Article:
“They will hopefully meet in early spring and if there is a positive return in relation to their decisions then I would hope that we could commence construction on the A5 early 2024 with completion of the scheme in early 2028.

The A5 Derry to Aughnacloy Road.
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“I caveat those comments with this – some of the major delays have been a result of legal actions. Every time there is a legal action taken against the A5 you can add a year to 18 months to the clock for the completion or the start of the A5.”

Councillors from all parties were united in their support for the A5 scheme with some voicing their concerns about the budget available for the project and further delays caused by the legal challenges.

SDLP councillor Steven Edwards described the project as ‘the single most important road upgrade on this island.’

He added: “The level of deaths on the current A5 is staggering. Since the scheme was first announced in 2006 there have been 50 deaths on the road which is absolutely shocking.

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“I have received information from the Department that says the A5 upgrade would prevent over 2,000 collisions, save 19 lives and save over 2,700 injuries over a 60-year period, so I think the case for upgrading it is definitely there.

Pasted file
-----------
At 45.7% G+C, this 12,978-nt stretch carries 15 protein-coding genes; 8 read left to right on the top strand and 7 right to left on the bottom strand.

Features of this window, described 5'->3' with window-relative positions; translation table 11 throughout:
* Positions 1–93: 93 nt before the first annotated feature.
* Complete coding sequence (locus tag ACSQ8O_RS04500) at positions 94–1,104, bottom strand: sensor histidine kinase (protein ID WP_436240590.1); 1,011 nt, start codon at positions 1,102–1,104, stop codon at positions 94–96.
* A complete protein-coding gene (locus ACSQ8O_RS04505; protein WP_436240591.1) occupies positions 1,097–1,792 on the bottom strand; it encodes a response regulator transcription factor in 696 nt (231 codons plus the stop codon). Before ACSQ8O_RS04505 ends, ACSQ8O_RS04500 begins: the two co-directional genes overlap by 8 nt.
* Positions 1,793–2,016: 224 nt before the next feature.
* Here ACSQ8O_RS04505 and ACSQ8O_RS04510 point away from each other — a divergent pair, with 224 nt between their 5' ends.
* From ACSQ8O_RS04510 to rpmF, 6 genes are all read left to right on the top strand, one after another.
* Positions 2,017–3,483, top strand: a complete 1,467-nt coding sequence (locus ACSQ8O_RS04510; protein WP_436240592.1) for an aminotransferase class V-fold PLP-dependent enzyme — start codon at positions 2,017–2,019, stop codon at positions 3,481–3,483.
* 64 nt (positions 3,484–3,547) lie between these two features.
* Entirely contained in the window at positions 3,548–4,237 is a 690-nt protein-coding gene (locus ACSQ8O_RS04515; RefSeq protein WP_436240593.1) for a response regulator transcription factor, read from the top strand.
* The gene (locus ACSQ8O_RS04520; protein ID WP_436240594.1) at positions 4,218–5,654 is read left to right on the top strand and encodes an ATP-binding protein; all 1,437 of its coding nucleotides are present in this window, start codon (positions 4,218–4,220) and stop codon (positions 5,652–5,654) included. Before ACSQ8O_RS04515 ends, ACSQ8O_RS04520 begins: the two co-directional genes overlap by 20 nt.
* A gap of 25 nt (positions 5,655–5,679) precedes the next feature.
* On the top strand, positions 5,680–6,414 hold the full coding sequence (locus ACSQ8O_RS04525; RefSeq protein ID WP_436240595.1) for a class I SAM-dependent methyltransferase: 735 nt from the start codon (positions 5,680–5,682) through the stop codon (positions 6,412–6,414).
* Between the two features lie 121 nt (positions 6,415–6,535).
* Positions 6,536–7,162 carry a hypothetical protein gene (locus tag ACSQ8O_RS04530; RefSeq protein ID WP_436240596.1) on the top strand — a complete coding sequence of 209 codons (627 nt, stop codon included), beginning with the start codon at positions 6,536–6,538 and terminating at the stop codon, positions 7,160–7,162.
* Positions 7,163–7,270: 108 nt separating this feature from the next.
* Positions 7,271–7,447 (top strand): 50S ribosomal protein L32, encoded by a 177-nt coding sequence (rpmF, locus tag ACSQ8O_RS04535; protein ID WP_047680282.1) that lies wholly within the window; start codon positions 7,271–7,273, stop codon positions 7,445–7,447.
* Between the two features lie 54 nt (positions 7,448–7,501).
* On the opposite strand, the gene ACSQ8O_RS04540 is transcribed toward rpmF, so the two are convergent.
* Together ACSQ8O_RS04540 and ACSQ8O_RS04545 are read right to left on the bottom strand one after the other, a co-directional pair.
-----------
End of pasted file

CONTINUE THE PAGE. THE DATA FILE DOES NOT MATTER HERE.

Sinn Féin councillor Michael Boyle spoke of the speculation about whether this scheme will happen at all calling the A5 ‘one of the most treacherous roads in the island of Ireland’.

“We need a positive campaign and the public support for the scheme to go ahead outweighs the dissenting voices so I think we all need to be on board,” she said, asking: “How reassured are we that the resources are there given the amount of money already spent on the A5 and this scheme?”

Minister O’Dowd responded: “Given that it is an Executive flagship project, there is a responsibility on the incoming Executive to ensure there is proper finance in place to deliver this project.

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“Future Executive Ministers, or whoever makes up the next Executive, there is already an agreement made that this project should go ahead so it has to be factored into future budgets.

“I have had engagements with Minister Ryan around the financing which was promised from the South and I’m told that is still available.”

Alliance councillor Philip McKinney and Independent councillor Paul Gallagher questioned the Minister about his ability to halt the legal challenges should the PAC findings be positive.

He explained: “I can’t stop them and I have no legal authority to say, ‘no, that legal challenge is going no further’.”

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Referring to concerns raised by some councillors about the price farmers receive for their land which is required for the upgrade, the Infrastructure Minister said: “There is a process for setting the price through the Land and Property Service.

“I have no wish to hoodwink or do over any farmer. Farmers, quite rightly and understandably, want properly compensated for their land.”

Gillian Anderson

Local Democracy Reporter